Friday, January 8, 2016

Employees Drinking at Lunch

Hat tip to Professor Doorey for finding this interesting case.

Last week, Justice Nightingale decided the case of Volchoff v. Wright Auto Sales Inc., a wrongful dismissal case by a car sales manager, who was dismissed allegedly for cause.

Just cause is a high threshold, and it's relatively rare to see dismissals for cause.  It's even rarer to see the 'just cause' defence succeed at trial.  This is not one of those cases.

The allegation against Mr. Volchoff was that he attended at work while under the influence of alcohol, including driving company vehicles.  However, at trial, the employer's evidence was pretty thin, establishing only that, on one or two occasions, he had the smell of alcohol on his breath.  Mr. Volchoff readily admitted to having the occasional glass of wine at lunch at a local restaurant, usually before Manager's Meetings on Wednesdays.  (The employer held two meetings with Volchoff about that, and there's a dispute as to what happened in them.  Volchoff insists that there was no mention of a 'zero tolerance policy' at the first meeting, and that no other issues were raised despite him continuing to have his lunchtime wine before the weekly management meetings, and that the zero tolerance policy was first mentioned at the second meeting, following which Volchoff's evidence is that he stopped drinking wine at lunch.)

There were later and more serious allegations, arising in June 2014, including that he drove the employer's vehicles while impaired, but the evidence in support of these claims was extremely vague and non-specific - little in the way of times and dates when he was allegedly impaired, little in the way of evidence of actual impairedness (as opposed to evidence that his cheeks were red, for instance, which didn't trouble the judge in light of observing that Volchoff "displayed a natural rosy cheek complexion").  Some of the employees who expressed concern testified that they had raised their concerns many months before the issues in question arose in the first place.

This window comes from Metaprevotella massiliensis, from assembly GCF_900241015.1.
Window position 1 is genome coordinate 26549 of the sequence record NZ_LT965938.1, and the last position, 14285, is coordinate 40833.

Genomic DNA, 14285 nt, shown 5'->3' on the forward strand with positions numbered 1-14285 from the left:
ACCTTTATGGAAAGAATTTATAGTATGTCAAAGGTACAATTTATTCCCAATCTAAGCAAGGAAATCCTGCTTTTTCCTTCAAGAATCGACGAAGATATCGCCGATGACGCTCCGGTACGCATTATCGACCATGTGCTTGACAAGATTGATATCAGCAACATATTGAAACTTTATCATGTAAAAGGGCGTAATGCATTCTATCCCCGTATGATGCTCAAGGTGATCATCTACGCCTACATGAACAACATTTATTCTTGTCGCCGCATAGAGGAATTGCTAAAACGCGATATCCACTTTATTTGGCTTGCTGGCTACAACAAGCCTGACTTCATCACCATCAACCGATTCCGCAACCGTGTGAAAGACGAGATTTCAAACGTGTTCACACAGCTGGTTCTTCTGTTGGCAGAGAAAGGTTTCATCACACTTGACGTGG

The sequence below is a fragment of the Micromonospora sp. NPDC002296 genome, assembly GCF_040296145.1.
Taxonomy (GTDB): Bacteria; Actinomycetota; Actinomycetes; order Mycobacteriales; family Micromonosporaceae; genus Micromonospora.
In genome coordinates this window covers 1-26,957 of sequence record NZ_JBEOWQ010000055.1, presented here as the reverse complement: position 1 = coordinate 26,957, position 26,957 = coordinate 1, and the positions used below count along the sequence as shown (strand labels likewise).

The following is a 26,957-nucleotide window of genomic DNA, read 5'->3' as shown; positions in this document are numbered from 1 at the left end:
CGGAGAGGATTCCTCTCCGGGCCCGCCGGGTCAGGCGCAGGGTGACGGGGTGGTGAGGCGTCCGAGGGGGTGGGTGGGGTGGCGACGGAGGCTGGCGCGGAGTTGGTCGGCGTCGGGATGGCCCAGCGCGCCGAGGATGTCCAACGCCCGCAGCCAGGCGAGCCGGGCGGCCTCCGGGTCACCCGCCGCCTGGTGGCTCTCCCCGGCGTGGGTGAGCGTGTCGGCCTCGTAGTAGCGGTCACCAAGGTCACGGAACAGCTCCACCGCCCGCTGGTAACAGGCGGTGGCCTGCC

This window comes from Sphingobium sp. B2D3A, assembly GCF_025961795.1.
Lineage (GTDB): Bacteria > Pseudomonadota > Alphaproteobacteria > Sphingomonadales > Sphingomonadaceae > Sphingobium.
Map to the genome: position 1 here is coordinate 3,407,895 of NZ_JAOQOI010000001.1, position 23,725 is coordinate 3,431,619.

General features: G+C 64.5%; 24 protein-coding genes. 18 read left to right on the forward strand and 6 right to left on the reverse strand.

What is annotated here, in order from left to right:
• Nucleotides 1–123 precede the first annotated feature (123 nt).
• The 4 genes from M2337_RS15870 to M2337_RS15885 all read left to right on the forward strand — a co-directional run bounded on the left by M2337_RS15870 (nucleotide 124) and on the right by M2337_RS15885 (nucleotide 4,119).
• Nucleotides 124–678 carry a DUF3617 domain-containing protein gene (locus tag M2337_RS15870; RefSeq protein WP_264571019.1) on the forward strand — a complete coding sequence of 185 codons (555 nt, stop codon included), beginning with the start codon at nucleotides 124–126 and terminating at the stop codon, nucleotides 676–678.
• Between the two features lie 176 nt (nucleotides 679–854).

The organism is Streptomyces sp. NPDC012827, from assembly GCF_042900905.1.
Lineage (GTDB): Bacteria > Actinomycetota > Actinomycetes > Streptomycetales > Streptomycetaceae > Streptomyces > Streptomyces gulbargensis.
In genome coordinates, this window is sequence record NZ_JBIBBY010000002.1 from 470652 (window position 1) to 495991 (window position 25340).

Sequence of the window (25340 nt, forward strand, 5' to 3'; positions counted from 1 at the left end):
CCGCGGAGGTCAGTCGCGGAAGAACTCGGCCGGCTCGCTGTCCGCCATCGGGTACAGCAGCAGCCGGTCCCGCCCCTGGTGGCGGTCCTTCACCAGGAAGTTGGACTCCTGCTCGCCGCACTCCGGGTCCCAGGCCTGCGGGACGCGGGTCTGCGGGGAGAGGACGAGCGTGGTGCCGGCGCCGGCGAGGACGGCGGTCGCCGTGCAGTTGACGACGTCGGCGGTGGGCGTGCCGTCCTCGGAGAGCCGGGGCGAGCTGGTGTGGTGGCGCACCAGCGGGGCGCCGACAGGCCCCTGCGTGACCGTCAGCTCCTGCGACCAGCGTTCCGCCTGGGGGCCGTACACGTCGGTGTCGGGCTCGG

Only one witness' evidence had any real specifics capable of sustaining the more serious allegations:  One Mr. Knaud testified that, after Volchoff returned from Manager's Meetings, he observed Volchoff to "have rosy cheeks, glazed eyes, slurred speech and the smell of alcohol", including while dealing with customers.  However, the plaintiff's counsel successfully challenged this evidence on cross-examination, and his credibility was further damaged by testimony that the judge characterized as "intentionally vague and not truthful", claiming not to recall anything pertaining to another complaint he made about Volchoff in June 2014:  He (and other employees) had objected to changes Volchoff had made in how internet-generated leads were treated

The employer claimed to have a 'zero-tolerance' policy for alcohol during working hours.  This would be reasonable for such an employer, but Mr. Volchoff claimed that this policy was never brought to his attention, even after he advised the employer that he occasionally had wine at lunch.

The judge believed Volchoff's evidence on the point.

If the employer had a zero-tolerance policy, it was never formalized and not brought to Volchoff's attention, and in any event there was no trail of progressive discipline, nor sufficient evidence that Volchoff was expressly advised that his employment was in jeopardy.  (The employer's evidence, again, included some evidence that he was told at the first meeting that there would be 'repercussions' if he continued to drink during working hours; however, the evidence was not corroborated by other employer witnesses who were present.)  There was no evidence to substantiate the more serious allegations against Volchoff, and no evidence that he was drinking during working hours when he had been told not to.

Thus, the just cause defence failed, and Volchoff was entitled to damages for pay in lieu of reasonable notice.

The Suspension Obiter

Justice Nightingale made reference to an investigative suspension, and highlighted the absence of other progressive discipline.
He was placed on a suspension with pay for one week pending investigation of his conduct.  An imposition of continued discipline including a further suspension, with or without pay, for a reasonable period of time, including a specific warning that any further violation would result in his termination, would have been appropriate to bring home to Mr. Volchoff his employer’s serious concerns, if it had them, with his conduct and make him realize his job was now in jeopardy if he continued. Progressive discipline, short of termination of employment, was clearly more appropriate in this case.
Professor Doorey, in his blog entry on the subject, finds this commentary to be very strange, for two reasons.  Firstly, there's no suggestion in the description of the evidence that there was a contractual basis for a disciplinary unpaid suspension, and it's fairly widely accepted that, in the absence of a contractual entitlement to do so, an unpaid suspension constitutes a constructive dismissal, unless the misconduct rises to the level of just cause for termination anyways.  (See Justice Echlin's decision in Carscallen v. FRI.)

Secondly, Justice Nightingale seems to conclude that the employee didn't actually do anything wrong:  There was no evidence to establish that he ever attended at work in a state that rendered him unable to properly carry out his duties; the evidence Justice Nightingale accepted led to the conclusion that he never violated employer directions; etc.  So why would a suspension have been appropriate?